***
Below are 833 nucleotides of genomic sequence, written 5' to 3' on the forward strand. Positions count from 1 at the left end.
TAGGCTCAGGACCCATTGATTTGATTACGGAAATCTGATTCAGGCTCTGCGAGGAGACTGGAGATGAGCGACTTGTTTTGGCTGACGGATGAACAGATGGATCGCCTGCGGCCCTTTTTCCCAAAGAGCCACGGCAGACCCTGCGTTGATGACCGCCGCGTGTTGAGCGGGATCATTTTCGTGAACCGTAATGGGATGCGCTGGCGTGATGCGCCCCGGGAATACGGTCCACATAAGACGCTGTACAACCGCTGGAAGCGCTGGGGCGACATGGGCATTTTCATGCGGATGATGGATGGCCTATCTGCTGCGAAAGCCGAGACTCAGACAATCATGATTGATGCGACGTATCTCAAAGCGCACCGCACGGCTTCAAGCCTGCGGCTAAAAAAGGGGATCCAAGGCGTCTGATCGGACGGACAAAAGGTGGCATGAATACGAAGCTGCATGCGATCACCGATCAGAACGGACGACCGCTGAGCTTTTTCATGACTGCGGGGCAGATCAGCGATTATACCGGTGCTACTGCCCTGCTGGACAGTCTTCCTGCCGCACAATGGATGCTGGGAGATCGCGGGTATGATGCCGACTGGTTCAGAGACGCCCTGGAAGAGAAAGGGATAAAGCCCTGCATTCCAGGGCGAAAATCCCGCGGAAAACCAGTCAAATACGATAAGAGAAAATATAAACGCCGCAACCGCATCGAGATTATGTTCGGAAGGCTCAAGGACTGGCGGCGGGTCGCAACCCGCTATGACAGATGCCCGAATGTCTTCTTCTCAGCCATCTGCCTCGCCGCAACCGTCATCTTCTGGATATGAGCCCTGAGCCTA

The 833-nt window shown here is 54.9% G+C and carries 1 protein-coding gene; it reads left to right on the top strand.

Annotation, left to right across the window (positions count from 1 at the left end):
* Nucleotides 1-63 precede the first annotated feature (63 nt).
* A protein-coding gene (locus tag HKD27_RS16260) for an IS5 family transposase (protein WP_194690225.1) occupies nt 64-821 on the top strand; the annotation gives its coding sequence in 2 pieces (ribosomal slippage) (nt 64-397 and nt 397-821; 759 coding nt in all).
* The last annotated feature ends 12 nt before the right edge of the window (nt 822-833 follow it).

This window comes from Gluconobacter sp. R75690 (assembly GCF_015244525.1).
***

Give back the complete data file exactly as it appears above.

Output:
Below are 833 nucleotides of genomic sequence, written 5' to 3' on the forward strand. Positions count from 1 at the left end.
TAGGCTCAGGACCCATTGATTTGATTACGGAAATCTGATTCAGGCTCTGCGAGGAGACTGGAGATGAGCGACTTGTTTTGGCTGACGGATGAACAGATGGATCGCCTGCGGCCCTTTTTCCCAAAGAGCCACGGCAGACCCTGCGTTGATGACCGCCGCGTGTTGAGCGGGATCATTTTCGTGAACCGTAATGGGATGCGCTGGCGTGATGCGCCCCGGGAATACGGTCCACATAAGACGCTGTACAACCGCTGGAAGCGCTGGGGCGACATGGGCATTTTCATGCGGATGATGGATGGCCTATCTGCTGCGAAAGCCGAGACTCAGACAATCATGATTGATGCGACGTATCTCAAAGCGCACCGCACGGCTTCAAGCCTGCGGCTAAAAAAGGGGATCCAAGGCGTCTGATCGGACGGACAAAAGGTGGCATGAATACGAAGCTGCATGCGATCACCGATCAGAACGGACGACCGCTGAGCTTTTTCATGACTGCGGGGCAGATCAGCGATTATACCGGTGCTACTGCCCTGCTGGACAGTCTTCCTGCCGCACAATGGATGCTGGGAGATCGCGGGTATGATGCCGACTGGTTCAGAGACGCCCTGGAAGAGAAAGGGATAAAGCCCTGCATTCCAGGGCGAAAATCCCGCGGAAAACCAGTCAAATACGATAAGAGAAAATATAAACGCCGCAACCGCATCGAGATTATGTTCGGAAGGCTCAAGGACTGGCGGCGGGTCGCAACCCGCTATGACAGATGCCCGAATGTCTTCTTCTCAGCCATCTGCCTCGCCGCAACCGTCATCTTCTGGATATGAGCCCTGAGCCTA

The 833-nt window shown here is 54.9% G+C and carries 1 protein-coding gene; it reads left to right on the top strand.

Annotation, left to right across the window (positions count from 1 at the left end):
* Nucleotides 1-63 precede the first annotated feature (63 nt).
* A protein-coding gene (locus tag HKD27_RS16260) for an IS5 family transposase (protein WP_194690225.1) occupies nt 64-821 on the top strand; the annotation gives its coding sequence in 2 pieces (ribosomal slippage) (nt 64-397 and nt 397-821; 759 coding nt in all).
* The last annotated feature ends 12 nt before the right edge of the window (nt 822-833 follow it).

This window comes from Gluconobacter sp. R75690 (assembly GCF_015244525.1).